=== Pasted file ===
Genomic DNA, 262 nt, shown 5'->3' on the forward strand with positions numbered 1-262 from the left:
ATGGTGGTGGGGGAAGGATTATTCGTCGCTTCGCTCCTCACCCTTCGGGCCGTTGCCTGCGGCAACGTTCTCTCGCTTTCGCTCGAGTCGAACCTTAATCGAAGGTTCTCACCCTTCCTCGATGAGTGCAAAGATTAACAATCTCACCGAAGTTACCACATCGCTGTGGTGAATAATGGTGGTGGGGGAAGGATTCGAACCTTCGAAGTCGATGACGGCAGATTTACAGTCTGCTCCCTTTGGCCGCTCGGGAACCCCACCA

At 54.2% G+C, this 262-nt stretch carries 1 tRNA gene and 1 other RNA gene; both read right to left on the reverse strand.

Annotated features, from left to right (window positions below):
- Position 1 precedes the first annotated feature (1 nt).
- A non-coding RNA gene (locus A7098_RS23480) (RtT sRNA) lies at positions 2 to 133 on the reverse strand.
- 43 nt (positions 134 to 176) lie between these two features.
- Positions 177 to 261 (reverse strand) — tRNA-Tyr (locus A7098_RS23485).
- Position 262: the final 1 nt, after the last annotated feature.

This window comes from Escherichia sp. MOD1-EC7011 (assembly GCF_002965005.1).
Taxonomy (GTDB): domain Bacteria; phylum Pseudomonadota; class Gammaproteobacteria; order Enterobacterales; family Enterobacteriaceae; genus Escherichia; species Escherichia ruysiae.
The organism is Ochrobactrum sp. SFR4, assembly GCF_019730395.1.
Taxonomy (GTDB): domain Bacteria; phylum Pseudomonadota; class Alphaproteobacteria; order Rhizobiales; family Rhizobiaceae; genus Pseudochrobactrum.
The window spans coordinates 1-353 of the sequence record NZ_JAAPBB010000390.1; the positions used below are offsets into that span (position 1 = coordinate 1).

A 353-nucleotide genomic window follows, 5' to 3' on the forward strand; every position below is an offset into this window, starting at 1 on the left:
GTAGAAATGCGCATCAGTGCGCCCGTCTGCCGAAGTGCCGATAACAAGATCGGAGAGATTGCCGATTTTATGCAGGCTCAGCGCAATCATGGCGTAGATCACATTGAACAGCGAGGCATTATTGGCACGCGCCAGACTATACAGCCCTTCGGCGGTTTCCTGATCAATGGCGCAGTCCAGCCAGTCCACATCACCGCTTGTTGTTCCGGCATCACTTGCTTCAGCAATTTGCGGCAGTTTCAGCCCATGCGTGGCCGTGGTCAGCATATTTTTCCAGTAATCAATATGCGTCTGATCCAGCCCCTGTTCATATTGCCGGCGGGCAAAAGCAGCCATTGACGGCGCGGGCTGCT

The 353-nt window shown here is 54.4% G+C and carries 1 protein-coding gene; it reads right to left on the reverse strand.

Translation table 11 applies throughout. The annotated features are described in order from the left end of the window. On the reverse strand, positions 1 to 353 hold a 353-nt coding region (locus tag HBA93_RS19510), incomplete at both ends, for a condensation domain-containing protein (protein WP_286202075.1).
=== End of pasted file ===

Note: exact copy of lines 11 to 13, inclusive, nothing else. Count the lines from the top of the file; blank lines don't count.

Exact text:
Taxonomy (GTDB): domain Bacteria; phylum Pseudomonadota; class Gammaproteobacteria; order Enterobacterales; family Enterobacteriaceae; genus Escherichia; species Escherichia ruysiae.
The organism is Ochrobactrum sp. SFR4, assembly GCF_019730395.1.
Taxonomy (GTDB): domain Bacteria; phylum Pseudomonadota; class Alphaproteobacteria; order Rhizobiales; family Rhizobiaceae; genus Pseudochrobactrum.